Some unfamiliar faces joined the usual spectators at Lavietes Pavilion yesterday, as over a dozen NBA scouts watched Colorado guards Cory Higgins and Alec Burks take on the Harvard men’s basketball team.
But that wasn’t all that was unusual about the matchup. For the first time since 2007, the Crimson hosted a BCS-conference opponent, and for the first time in program history, Harvard defeated a Big 12 team.
Behind 19 points and nine rebounds from junior co-captain Keith Wright, the Crimson (4-1) handled the Buffaloes (2-3), never trailing en route to an 82-66 victory.
“Certainly an incredibly gratifying win for us,” said Harvard coach Tommy Amaker, who has coached the Crimson to a win over an opponent from a power-six conference in each of the past four seasons. “I thought our ability to stay composed and show a lot of concentration and finish plays really allowed us to come away with a very good win.”
A major focus for Amaker’s squad was clamping down defensively and slowing Colorado’s pair of talented guards—Burks and Higgins—who entered the contest averaging 23 and 18.8 points per game, respectively.
While the pair combined for 41 points on the afternoon, Harvard was pleased with its overall defensive effort, limiting the Buffaloes to 38.8 percent shooting from the field while forcing 15 turnovers.
“For the most part, we did what we wanted to do defensively, which a lot of the time means we’ll do pretty well in the end,” junior co-captain Oliver McNally said. “We really wanted to not let them run because they’re a more comfortable team when they’re getting up and down instead of in the half-court.”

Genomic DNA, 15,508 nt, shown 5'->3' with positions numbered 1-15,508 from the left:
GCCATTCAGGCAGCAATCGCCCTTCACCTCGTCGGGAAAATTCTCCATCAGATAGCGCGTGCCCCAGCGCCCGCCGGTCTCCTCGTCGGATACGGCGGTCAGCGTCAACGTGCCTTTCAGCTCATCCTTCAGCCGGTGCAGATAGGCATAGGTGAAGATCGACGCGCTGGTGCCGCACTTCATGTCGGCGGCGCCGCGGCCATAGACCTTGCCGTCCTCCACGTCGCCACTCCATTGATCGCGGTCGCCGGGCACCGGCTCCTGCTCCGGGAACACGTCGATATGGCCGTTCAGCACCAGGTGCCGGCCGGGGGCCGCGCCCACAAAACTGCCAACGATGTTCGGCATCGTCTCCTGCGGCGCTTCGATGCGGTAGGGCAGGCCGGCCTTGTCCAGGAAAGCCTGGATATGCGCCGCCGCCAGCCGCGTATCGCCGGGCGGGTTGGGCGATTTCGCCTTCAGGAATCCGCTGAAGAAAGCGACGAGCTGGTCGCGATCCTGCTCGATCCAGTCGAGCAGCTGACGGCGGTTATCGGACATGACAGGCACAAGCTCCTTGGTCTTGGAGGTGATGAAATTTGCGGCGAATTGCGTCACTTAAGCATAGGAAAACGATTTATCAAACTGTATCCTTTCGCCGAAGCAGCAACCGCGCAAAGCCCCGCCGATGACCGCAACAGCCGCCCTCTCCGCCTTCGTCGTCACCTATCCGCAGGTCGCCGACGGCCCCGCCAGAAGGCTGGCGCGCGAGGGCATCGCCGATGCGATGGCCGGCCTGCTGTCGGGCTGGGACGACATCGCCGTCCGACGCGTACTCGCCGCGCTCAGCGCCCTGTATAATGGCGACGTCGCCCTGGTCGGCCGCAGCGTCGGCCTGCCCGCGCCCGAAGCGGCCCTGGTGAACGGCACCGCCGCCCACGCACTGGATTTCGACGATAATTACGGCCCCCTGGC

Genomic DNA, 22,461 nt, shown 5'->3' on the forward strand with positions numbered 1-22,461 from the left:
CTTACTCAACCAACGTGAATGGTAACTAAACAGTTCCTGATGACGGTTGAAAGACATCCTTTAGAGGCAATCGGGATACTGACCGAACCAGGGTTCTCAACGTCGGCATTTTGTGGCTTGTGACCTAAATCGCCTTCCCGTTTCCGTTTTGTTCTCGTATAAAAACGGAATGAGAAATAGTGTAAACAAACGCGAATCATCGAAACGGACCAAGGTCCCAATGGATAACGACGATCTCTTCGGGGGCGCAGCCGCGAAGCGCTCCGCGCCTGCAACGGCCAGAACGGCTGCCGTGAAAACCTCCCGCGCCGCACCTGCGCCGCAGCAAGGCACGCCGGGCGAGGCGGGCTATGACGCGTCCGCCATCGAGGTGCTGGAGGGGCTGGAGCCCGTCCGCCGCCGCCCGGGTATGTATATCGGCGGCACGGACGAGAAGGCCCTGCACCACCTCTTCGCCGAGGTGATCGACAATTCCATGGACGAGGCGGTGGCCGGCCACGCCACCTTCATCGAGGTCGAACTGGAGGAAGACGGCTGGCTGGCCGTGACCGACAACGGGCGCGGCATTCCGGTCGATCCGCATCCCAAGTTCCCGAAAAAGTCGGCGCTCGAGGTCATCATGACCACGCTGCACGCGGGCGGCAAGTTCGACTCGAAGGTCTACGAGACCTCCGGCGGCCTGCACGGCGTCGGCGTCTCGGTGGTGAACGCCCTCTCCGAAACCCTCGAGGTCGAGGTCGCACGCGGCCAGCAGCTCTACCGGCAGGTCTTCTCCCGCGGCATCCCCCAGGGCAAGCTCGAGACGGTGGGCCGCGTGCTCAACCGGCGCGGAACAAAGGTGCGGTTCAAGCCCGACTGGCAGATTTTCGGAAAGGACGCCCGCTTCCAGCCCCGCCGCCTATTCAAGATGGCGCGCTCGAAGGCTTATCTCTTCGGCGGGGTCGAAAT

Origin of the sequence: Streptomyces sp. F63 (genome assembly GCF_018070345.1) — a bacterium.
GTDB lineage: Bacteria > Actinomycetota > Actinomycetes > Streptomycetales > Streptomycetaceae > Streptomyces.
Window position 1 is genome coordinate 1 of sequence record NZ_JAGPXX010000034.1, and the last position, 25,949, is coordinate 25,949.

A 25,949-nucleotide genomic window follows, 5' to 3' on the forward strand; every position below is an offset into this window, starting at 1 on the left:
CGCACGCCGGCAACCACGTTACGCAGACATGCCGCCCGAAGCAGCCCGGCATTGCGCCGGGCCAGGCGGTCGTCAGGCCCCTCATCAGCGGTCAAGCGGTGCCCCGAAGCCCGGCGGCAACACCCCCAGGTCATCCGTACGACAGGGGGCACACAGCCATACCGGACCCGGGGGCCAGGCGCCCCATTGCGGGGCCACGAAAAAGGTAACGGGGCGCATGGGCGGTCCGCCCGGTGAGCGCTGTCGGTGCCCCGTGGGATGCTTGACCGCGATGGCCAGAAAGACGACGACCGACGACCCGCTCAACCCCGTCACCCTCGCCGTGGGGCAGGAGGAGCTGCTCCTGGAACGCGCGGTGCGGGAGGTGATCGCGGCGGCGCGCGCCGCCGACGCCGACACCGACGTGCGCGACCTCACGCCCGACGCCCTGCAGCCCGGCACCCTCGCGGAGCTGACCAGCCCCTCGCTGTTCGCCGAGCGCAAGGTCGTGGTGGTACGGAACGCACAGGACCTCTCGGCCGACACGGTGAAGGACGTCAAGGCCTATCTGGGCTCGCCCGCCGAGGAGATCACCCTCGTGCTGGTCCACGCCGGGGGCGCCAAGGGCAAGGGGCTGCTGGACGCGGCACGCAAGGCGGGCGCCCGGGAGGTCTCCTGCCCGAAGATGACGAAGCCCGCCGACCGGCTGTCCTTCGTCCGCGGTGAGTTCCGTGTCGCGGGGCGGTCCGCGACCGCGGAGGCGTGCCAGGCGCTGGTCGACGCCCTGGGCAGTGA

The strategy paid off, as the Buffaloes were held to their lowest scoring output of the season.
Offensively, the Crimson relied heavily on Wright, running the majority of its sets through the post. The Buffaloes had no answer for the 6’9” forward, who entered the contest as the Ivy League’s second-leading scorer, as Wright had his way in the paint, finishing 8-of-11 from the field.
And when Wright faced double teams, the forward was able to successfully find the open man on the perimeter, dishing out a career-high six assists.
“If I see a double, I’m kicking it out,” Wright said. “That’s one of the emphases on the board every game is playing inside-out.”
“Keith is a very unselfish player,” Amaker said. “He’s an easy guy to play with. He’ll pitch it out, and we get a chance to step into our shots.”
McNally and sophomore Christian Webster were the major beneficiaries of Wright’s unselfishness, finishing with 17 and 20 points, respectively, on combined 6-of-12 shooting from beyond the arc.
McNally played a crucial role in building on Harvard’s nine-point halftime lead, knocking down a pair of treys in the first 2:10 of the second frame to lead the Crimson on a 9-2 run.
McNally ignited the Harvard run on the Crimson’s opening possession of the second half, stroking a deep ball from the left corner off a pass from sophomore Brandyn Curry.